The way that Georgia counties create pools of potential jurors changes today.
That means that more people could be called for jury duty, but those who are called should be called less often. Also, some Georgians who have been excused from jury duty may be added back into pools as bugs are worked out.
"We ask that everyone be patient with us during this transitional period," Fancy Moran, Catoosa County Superior Court clerk, wrote in a news release. "I can assure you that my staff and I will do everything we can to rectify problems if they occur."
What's changing is that Georgia has ended "forced balancing" of jury pools. Since the 1960s, each county has had a board of jury commissioners who used U.S. census data to compile a pool of potential jurors that matched their county's racial, age and gender demographics.
This process was called "balancing the box," and it was "very tedious," said Jody Overcash, district court administrator of Georgia's 14-county 7th Judicial District. The district includes Catoosa, Chattooga, Dade, Gordon, Murray, Walker and Whitfield counties.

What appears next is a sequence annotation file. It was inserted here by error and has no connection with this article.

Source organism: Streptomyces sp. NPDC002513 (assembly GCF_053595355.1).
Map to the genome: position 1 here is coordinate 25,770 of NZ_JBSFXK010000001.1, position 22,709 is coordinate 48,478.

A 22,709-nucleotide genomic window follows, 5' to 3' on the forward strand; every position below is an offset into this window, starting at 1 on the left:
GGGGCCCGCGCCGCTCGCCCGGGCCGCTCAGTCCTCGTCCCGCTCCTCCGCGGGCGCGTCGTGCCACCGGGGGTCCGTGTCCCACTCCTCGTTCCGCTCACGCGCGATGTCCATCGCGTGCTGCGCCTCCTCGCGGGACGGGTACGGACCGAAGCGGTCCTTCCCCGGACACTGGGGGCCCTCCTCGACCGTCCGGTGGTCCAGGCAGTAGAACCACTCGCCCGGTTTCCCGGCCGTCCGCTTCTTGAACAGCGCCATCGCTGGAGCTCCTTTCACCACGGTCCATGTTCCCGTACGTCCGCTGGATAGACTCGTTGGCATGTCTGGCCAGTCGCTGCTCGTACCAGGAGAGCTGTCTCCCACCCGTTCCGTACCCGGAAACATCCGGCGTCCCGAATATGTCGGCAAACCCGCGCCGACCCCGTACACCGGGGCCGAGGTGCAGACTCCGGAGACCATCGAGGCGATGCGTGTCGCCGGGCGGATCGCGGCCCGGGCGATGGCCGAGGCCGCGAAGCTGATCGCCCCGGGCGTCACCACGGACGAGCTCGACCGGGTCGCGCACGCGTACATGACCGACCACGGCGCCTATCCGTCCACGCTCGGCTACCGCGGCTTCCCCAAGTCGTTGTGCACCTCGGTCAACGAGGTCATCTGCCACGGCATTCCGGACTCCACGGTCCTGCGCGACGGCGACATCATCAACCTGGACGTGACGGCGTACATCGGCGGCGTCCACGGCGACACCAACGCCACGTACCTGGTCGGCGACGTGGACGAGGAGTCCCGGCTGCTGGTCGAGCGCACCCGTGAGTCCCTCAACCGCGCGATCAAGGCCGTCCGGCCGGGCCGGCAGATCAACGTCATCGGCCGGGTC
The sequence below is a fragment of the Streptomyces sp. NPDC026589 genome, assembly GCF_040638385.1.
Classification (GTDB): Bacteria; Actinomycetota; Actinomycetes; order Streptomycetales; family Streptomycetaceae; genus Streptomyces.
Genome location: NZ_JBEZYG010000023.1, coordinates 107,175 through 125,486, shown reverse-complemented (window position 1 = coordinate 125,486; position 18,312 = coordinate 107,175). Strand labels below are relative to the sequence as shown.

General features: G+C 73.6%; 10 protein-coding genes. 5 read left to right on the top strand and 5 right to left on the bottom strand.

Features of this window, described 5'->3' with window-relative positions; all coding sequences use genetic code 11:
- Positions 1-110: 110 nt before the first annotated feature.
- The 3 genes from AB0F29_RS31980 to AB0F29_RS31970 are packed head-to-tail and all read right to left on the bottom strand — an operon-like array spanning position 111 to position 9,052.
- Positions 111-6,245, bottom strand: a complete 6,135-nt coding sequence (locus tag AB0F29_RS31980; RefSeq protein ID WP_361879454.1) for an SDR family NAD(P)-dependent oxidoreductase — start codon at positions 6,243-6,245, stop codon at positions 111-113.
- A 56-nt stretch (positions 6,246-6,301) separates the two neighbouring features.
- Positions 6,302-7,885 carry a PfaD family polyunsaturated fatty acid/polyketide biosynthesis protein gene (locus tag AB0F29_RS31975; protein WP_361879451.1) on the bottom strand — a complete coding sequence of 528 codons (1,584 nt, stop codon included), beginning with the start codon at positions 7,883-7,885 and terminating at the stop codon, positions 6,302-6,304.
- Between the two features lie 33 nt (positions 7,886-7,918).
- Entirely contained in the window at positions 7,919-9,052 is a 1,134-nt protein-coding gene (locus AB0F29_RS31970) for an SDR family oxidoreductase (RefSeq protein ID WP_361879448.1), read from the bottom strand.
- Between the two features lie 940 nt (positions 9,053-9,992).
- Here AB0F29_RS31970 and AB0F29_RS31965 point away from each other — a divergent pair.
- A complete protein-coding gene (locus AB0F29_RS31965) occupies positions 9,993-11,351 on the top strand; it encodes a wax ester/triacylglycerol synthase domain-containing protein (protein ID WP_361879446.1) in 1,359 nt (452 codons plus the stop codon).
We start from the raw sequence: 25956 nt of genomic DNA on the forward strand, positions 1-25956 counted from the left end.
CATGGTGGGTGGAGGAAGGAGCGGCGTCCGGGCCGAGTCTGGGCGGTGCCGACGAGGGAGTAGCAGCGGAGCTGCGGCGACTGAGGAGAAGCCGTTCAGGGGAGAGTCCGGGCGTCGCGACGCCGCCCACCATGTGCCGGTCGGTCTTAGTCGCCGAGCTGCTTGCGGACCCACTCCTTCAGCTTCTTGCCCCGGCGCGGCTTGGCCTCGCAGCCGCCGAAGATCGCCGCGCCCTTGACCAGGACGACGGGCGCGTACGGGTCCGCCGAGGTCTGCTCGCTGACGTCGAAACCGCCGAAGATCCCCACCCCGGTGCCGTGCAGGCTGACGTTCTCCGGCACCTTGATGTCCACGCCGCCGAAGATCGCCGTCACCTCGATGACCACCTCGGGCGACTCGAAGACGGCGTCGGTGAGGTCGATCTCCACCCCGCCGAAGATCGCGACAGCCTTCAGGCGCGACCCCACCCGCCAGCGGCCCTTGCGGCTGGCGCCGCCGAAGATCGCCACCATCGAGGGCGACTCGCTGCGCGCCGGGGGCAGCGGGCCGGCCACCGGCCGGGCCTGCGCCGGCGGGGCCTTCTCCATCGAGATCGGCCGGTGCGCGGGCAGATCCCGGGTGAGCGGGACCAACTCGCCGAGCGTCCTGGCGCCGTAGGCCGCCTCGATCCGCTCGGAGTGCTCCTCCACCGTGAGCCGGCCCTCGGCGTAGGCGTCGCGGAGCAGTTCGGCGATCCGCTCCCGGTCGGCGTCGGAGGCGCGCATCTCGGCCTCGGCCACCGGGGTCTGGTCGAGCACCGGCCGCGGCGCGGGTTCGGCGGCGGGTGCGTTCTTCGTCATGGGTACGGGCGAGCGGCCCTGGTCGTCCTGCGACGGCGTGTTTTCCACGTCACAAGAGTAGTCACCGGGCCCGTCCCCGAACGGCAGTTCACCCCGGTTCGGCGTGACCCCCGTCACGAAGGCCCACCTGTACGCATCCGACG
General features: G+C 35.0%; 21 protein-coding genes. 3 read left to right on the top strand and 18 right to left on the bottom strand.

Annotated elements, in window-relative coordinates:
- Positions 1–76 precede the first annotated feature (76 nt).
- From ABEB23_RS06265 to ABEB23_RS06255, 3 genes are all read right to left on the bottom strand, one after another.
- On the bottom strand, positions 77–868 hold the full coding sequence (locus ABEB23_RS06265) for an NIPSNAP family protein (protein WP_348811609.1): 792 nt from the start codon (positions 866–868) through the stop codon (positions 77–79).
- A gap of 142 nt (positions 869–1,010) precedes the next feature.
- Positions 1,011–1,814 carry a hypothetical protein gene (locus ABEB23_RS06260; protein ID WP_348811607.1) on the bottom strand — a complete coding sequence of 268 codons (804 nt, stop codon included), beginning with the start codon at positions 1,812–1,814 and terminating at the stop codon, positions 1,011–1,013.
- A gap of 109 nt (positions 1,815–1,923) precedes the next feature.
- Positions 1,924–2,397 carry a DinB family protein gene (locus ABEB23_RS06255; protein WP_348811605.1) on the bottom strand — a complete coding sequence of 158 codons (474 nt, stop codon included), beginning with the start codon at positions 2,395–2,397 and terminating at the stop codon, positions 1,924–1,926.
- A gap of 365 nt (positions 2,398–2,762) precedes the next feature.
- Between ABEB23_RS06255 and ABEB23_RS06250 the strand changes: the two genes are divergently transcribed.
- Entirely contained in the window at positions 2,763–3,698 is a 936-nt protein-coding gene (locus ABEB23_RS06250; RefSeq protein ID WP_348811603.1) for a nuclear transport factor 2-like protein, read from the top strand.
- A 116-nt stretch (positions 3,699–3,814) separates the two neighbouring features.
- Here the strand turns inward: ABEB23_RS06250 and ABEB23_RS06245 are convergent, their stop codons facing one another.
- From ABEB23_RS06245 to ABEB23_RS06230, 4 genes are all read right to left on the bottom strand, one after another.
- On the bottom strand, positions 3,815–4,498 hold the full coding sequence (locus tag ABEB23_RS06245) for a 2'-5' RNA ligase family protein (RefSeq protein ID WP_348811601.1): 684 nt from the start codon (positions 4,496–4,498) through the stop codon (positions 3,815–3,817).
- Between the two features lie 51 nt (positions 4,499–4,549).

"We'd have to make the jury pool representative of the county makeup," Overcash said. Jury commissioners sat down with a spreadsheet and handpicked the jury pools so the members fit each demographic category.
Jurors are selected randomly from the jury pool. So juries themselves wouldn't necessarily match the demographics, she said.
One criticism of the forced balancing system is that it excluded some potential jurors to get the proportions correct. Another criticism was that counties' demographics would change and the U.S. census data wouldn't keep up because the census only occurs once a decade.
On May 3, 2011, Gov. Nathan Deal signed H.B. 415, the Jury Composition Reform Act of 2011, which deemed that the Council of Superior Courts of Georgia would create a statewide jury pool using driver's license and voter lists.
The council will send each county a master list from which juries will be selected randomly.
While the law goes into effect today, Superior Court clerks in the 7th Judicial District already have lined up juries and shouldn't have to use the new lists until the fall -- just in case there are any problems with compiling the new list, Overcash said.
Tim Omarzu covers Catoosa and Walker counties for the Times Free Press. Omarzu is a longtime journalist who has worked as a reporter and editor at daily and weekly newspapers in Michigan, Nevada and California. Stories he's covered include crime in blighted parts of metro Detroit and Reno, Nev.; environmental activists tree-sitting in California's Sierra Nevada foothills; attempts by the Michigan Militia to take over a township¹s government in northern Michigan. A native of Michigan, ...